as the OSGeo Board Chair noted
on the website at http://2012.foss4g.org/ there is still no option
for submitting abstracts although the submission has been opened -
apparently without notice to any of the regular OSGeo channels.
Workshops submission ends in two weeks.
No international speakers have been announced and there are only
Chinese sponsors listed (although interest by regulars was
documented as early as December 2012).
Engaging international organisors
Compared to prior international FOSS4G events, there was minimal
international involvement in organising the FOSS4G event. Of particular
concern was that the international academic track lead announced
... that I regret [the LOC] did not fully support the setup I
proposed. Specifically, the LOC insists on using their own deadlines
and reviewing and publication plan. Of course they have every right
to do so, because it is in fact their conference...
There is a significant amount of work involved in organising a
conference, and it is very valuable to share tasks with the
international community. This has two key benefits:
* It allows the LOC to focus on the local issues (like sorting out the
* It facilitates knowledge transfer between years, as roles like the
Academic track lead are often coordinated by the same core people
over a number of years.
So lesson here is look for opportunities to make use of the
international community to coordinate specific areas of the conference.
Less than 3 months before FOSS4G 2012 was due, weekly meetings
started between volunteers from the international community and the LOC.
I understand that the LOC were having meetings internally, but there was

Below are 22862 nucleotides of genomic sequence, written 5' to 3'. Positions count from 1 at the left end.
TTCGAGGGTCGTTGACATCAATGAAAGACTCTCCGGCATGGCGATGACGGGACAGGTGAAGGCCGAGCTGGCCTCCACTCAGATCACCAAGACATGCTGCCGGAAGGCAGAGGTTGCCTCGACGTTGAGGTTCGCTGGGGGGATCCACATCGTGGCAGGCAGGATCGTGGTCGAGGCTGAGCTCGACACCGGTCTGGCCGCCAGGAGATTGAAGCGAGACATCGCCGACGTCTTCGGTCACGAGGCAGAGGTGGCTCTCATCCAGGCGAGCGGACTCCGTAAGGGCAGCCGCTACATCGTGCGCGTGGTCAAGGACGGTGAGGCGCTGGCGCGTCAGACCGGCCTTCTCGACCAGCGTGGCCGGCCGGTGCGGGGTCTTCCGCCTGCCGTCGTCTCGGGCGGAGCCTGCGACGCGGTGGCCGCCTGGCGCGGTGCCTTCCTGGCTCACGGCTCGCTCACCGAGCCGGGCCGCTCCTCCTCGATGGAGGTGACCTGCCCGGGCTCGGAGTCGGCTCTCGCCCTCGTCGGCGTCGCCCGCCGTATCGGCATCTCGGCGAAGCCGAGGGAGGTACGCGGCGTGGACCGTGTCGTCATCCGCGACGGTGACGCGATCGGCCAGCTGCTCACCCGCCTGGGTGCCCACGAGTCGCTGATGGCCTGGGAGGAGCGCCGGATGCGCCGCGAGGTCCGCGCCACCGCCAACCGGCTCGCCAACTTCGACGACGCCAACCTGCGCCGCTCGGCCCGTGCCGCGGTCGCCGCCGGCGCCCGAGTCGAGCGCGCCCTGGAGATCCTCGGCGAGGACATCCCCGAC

little visibility of them from the international community. The extra
meetings facilitated transparency from the international community into
the progress of the LOC, which in turn provided opportunities for the
international community to volunteer to help. Eventually, with the help
of these weekly meetings it was assessed that the level of effort
required to bring the conference back on track, along with the likely
outcome, resulted in a decision to cancel the conference.
In retrospect, these meetings should have started much earlier, ideally
from the start of the conference planning a year or so earlier such that
support from the international community could have made a better impact
in the earlier stages. So lesson hear is start having periodic meetings
from early in the planning cycle, and invite the international community
to participate if you can.
Geospatial Solutions Manager
Tel: +61 (0)2 8570 5050
Mob: +61 (0)419 142 254
Think Globally, Fix Locally
Geospatial Solutions enhanced with Open Standards and Open Source